LastPass is the password management solution billed as "The Last Password You'll Ever Need." Well, this is a hard promise to keep when your response to being breached is to ask all of your customers to change their passwords. That's right folks, LastPass is the latest cloud offering to be hacked. They just announced this last night.
While they say all of the information that was accessed was encrypted and there's no way for the perpetrators to access the stored passwords, you still have to wonder. Here's a few lines from their most recent blog post:
"The investigation has shown, however, that LastPass account email addresses, password reminders, server per user salts, and authentication hashes were compromised."
"We are confident that our encryption measures are sufficient to protect the vast majority of users."
I don't know about you, but this doesn't give me a complete sense of security or comfort - "vast majority of users"? Sure seems like some legalese instead of just saying "all users". There must be a reason for this.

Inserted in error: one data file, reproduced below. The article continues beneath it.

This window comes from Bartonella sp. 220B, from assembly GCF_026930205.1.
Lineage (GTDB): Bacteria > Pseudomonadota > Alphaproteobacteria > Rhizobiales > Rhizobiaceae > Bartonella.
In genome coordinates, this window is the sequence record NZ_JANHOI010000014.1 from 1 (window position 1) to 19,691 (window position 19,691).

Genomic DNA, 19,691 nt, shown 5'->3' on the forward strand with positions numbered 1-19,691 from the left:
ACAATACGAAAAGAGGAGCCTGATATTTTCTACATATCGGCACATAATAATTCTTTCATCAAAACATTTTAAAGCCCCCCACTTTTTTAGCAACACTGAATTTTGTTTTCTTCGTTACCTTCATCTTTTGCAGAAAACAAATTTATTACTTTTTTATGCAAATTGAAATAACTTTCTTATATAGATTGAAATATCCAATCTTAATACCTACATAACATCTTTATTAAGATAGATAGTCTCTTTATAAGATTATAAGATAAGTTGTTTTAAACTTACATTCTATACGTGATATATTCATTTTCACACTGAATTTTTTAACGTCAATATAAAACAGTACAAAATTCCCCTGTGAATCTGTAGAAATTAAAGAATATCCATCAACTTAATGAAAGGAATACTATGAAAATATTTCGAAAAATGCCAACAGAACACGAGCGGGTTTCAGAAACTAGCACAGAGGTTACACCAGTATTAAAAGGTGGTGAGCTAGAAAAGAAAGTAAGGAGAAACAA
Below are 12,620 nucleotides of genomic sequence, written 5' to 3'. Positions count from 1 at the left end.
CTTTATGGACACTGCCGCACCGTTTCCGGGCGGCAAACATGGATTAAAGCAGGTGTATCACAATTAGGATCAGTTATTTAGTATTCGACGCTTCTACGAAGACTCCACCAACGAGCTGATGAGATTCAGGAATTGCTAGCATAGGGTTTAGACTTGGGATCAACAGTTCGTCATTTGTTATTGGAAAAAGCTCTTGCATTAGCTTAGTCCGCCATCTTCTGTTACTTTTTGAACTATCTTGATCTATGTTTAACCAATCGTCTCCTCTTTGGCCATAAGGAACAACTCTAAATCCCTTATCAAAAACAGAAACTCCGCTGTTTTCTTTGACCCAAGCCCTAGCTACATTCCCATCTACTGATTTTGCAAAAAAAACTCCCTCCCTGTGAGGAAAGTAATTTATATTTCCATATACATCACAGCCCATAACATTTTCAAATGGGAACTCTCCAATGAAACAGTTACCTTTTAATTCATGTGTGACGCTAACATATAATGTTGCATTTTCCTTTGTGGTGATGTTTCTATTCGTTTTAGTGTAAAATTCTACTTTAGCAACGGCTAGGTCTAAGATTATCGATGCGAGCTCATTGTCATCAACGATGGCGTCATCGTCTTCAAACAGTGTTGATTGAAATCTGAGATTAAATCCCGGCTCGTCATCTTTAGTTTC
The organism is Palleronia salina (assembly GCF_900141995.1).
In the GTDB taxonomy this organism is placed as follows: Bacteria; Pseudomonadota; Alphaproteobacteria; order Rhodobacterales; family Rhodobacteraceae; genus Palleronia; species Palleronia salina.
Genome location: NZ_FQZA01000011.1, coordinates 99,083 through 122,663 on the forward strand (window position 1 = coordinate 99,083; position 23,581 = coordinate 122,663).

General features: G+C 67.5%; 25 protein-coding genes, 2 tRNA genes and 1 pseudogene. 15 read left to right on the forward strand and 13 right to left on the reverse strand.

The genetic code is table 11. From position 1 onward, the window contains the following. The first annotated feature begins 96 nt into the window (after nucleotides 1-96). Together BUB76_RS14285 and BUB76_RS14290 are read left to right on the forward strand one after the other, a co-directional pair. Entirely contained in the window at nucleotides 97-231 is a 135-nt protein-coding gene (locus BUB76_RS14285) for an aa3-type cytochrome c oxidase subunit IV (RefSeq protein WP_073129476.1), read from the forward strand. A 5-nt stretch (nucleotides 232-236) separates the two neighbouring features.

If you're using LastPass, here's a link to their Security Notice detailing their recommendations. Their short answer is change your master password.
While in theory, password management systems like LastPass has always seemed like a good idea and they've always intrigued me. But I've never been able to get past the "what if" of when they're breached. So now that one has, now what?
Here are a couple of suggestions for password management:
- First, never put your most sensitive passwords into any password manager. That means passwords to your banks, online trading accounts, and any other websites that aren’t worth exposing to any increased risk.
- Wherever possible, enable two factor authorization. This is where you enter a username and password into a website, and then a unique code is sent to your mobile phone to complete the login process.
Call me old school, but personally, I'm hesitent to store anything as important as passwords someplace I can't touch.